People ask what leads me to believe that my next door neighbor come Mentor was also the same person Maugham used as a model for his novel in the first place --- thus then Enlightened to such a degree under the grace and light of Sri Ramana that he inturn could officially grant, sanctify, recognize or know the level of anybody's transformation, let alone mine?(see) Since Maugham never said nor the man, except for a couple of instances (cited below), never told me himself, most of what I have come to know has come from observation, overheard conversation at the time, and what I have been told by what few people I met that knew him in the past.

Sometime in the early-mid 1940s my Mentor had a vague connection with the Pasadena Playhouse. There was a dowager patron of the arts that contributed to the Playhouse and in the process of that support she and my Mentor became friends. She lived in a California community above Pasadena called Sierra Madre' and had an avid interest in things Indian and Asian, of which my Mentor had some knowledge. I met her ten years later, sometime in the mid 1950s, she having visited the man next door various times during that period. Also, since he didn't drive, but loved riding around in my wooden Ford station wagon, he requested I take him to her house on occasion. It was she that told me that in 1944 or so, a famous English author had come to the Playhouse to talk with him about a 'sequel' and that in 1945 or 1946 he had joined the author on a one or two week trip to San Francisco and Lake Tahoe.

The dowager also told me something regarding the Maharshi. My Mentor had never mentioned him by name, only that he had studied at an ashrama in the south of India between the wars. Maugham called him Shri Ganesha from Travancore. He was actually Sri Ramana Maharshi from Triuvannamalai. In anycase, prior to my Mentor buying the house next door he had been living a semi-ascetic lifestyle on one of the Channel Islands off the coast of California. He related to me he had left the mainland taking with him nothing but a toothbrush, staying seven years. The dowager told me that in September 1946, after his trip north with Maugham, my Mentor left for the island on the occasion of 'his holy man's Golden Anniversary.' Later research revealed that devotees of the Maharshi gathered at the ashrama in September 1946 for a great celebration honoring the fiftieth anniversary of the Bhagavan's arrival at Tiruvannamali.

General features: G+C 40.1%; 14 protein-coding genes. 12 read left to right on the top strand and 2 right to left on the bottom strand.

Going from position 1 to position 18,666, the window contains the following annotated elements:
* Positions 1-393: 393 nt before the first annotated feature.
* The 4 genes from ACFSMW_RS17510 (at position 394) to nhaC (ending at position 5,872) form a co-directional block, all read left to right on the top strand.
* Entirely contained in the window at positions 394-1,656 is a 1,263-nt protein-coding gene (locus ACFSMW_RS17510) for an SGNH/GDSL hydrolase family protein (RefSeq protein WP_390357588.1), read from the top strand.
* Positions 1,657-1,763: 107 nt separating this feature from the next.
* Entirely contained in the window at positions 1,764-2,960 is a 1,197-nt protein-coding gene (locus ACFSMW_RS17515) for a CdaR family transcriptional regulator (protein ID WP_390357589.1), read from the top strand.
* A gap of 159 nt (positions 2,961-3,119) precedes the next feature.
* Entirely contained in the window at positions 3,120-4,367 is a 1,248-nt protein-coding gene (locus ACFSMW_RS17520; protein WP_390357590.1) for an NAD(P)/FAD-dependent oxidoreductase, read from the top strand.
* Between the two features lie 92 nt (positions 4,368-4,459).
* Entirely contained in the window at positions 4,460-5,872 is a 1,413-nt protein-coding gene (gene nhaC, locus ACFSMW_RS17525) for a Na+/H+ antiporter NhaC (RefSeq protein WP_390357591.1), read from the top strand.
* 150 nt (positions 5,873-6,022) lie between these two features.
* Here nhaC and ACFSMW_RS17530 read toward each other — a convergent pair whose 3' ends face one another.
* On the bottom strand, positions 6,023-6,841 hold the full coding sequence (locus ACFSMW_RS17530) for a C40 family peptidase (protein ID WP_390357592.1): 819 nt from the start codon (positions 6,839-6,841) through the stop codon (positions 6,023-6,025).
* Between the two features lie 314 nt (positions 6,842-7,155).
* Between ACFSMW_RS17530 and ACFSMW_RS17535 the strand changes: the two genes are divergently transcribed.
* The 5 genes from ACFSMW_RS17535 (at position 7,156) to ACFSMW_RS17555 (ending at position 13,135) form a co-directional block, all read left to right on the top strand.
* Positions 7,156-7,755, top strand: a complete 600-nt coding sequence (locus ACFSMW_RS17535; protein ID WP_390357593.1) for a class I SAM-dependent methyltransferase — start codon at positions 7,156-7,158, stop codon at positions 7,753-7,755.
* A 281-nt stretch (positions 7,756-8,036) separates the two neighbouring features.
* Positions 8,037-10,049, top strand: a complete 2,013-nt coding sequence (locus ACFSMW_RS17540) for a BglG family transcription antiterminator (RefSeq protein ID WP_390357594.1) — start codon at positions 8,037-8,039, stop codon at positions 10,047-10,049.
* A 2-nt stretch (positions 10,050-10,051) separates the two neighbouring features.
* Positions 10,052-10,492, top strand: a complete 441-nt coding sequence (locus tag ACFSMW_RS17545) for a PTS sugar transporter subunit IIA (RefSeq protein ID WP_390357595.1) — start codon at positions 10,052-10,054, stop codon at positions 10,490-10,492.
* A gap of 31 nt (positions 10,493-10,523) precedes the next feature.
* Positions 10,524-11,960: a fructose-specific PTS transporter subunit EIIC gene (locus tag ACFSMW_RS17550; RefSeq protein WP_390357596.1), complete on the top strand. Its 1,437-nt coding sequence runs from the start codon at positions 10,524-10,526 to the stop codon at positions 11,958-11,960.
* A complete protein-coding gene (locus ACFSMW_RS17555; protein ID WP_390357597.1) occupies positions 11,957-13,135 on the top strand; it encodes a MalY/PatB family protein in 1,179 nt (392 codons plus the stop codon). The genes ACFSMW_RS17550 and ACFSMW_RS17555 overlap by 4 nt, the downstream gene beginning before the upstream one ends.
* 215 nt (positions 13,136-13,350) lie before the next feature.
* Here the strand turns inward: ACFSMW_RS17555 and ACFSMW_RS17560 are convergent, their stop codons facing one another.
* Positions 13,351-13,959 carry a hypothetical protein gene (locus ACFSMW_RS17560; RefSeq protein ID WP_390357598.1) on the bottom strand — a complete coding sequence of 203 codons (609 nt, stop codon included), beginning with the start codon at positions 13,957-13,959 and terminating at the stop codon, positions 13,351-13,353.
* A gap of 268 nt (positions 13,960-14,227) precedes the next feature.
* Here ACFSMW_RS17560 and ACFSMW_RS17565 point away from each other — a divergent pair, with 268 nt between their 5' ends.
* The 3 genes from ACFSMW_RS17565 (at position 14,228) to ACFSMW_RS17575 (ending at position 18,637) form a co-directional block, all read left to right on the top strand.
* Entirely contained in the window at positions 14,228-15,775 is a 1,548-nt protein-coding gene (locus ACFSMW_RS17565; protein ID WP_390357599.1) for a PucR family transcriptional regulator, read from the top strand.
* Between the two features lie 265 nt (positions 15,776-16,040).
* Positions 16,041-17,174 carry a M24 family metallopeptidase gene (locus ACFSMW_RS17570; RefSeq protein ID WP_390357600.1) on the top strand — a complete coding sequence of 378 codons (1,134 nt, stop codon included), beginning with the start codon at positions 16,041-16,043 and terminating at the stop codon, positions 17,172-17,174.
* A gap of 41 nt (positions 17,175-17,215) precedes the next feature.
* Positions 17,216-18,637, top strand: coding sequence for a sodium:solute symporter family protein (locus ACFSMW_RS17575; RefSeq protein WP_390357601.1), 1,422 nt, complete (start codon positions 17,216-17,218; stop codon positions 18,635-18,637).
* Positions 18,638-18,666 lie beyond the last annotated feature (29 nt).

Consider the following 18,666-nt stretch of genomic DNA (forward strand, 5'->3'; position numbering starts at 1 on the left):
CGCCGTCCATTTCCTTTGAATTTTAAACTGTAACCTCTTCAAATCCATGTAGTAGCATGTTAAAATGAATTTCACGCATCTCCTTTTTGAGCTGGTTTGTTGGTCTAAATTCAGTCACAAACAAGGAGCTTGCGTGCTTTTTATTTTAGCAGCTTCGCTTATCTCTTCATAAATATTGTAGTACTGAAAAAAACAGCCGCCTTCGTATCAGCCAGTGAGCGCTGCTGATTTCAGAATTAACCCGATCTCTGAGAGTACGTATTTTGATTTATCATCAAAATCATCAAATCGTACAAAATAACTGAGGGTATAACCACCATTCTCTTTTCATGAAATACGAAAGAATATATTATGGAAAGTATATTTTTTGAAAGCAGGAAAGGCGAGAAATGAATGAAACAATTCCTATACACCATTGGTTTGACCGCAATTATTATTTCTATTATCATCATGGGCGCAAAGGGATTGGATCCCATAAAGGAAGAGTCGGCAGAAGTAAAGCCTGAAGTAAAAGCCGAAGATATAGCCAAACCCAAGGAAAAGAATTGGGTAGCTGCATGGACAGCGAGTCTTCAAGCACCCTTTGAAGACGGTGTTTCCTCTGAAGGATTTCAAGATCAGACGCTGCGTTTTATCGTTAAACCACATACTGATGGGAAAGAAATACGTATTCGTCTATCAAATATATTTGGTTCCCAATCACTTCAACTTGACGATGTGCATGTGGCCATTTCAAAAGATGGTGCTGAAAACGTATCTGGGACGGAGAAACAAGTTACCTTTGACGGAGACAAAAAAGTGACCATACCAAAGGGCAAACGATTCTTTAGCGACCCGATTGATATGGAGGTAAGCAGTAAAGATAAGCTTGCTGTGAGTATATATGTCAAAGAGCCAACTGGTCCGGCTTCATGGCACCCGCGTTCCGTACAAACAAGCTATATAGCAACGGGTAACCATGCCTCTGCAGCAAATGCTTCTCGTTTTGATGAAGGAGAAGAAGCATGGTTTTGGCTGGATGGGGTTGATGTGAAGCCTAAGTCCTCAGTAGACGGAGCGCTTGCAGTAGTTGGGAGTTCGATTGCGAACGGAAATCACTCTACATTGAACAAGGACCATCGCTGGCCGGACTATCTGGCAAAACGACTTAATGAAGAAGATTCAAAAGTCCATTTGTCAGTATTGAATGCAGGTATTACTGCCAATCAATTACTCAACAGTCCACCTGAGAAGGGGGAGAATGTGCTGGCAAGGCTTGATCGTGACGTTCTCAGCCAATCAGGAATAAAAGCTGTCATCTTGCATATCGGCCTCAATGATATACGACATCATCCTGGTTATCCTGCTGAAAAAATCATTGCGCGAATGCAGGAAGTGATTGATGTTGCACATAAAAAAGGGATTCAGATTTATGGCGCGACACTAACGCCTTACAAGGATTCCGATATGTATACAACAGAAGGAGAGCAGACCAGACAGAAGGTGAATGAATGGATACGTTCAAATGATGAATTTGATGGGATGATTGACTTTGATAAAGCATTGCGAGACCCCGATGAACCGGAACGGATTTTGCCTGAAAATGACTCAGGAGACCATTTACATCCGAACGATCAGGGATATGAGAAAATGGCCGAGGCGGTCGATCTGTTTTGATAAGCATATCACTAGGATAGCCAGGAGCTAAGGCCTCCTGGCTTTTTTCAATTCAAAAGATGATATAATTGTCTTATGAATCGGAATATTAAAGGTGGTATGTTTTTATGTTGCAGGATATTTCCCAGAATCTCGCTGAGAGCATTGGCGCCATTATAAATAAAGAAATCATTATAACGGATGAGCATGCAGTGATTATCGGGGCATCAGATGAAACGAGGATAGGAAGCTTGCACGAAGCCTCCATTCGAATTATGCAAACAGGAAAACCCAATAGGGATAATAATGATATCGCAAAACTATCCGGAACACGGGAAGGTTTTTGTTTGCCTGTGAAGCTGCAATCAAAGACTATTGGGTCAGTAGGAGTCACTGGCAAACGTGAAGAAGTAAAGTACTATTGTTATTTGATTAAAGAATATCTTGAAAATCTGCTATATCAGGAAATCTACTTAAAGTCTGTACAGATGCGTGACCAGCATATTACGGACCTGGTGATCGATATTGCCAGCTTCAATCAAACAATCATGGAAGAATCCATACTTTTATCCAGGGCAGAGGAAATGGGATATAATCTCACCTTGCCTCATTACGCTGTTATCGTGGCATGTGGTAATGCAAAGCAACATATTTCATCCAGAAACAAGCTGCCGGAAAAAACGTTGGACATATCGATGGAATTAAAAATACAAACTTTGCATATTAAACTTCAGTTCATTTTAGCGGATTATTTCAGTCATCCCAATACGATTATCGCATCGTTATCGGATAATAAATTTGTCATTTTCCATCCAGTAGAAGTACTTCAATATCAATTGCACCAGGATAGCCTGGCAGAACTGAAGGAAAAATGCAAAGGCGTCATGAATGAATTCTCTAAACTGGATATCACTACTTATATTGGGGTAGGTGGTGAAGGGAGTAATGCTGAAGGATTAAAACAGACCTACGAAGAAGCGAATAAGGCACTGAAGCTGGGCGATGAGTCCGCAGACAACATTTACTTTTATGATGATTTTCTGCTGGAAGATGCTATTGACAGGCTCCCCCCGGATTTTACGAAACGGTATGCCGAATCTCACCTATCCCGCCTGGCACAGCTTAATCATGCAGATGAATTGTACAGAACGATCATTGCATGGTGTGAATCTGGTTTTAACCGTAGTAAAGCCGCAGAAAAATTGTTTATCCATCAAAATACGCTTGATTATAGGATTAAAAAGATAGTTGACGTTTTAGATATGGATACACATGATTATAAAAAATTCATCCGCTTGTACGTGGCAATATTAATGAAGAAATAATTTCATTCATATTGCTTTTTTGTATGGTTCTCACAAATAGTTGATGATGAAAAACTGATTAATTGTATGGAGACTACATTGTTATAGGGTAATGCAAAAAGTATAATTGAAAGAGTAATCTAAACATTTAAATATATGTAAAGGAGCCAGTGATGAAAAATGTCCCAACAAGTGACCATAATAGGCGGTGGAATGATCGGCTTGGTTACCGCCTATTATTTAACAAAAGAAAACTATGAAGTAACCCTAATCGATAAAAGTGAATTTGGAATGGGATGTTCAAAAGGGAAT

In connection with the same, the man next door told me in passing he had arrived in India sometime around mid 1925 or so and that the year before he arrived his teacher, that is the Maharshi, had been beaten and robbed one night by a group of thugs. He was trying to impress on me that even a revered holy man was not immune from such daily tribulations. Again, later research revealed that the Maharshi had indeed been set upon by ruffians. According to his biographers, on the night of June 26, 1924 several men broke into the ashrama, beat him and several of his devotees, along with stealing several holy relics.

My Mentor had a number of odd quriks that I thought were unusual at the time and didn't really understand, but were basically, I learned as events unfolded, primarily the outcome of his perception and relationship to the world. One time I took him to Disneyland. On Main Street there are trolly cars that are pulled up and down the street by horses. He refused to ride the trollys because he would not participate in any endeavor that placed animals into a position of being beasts of burden. As a teenage boy growing up in the southern California beach culture, not only had I never heard of such a thing, I had never thought of such a thing.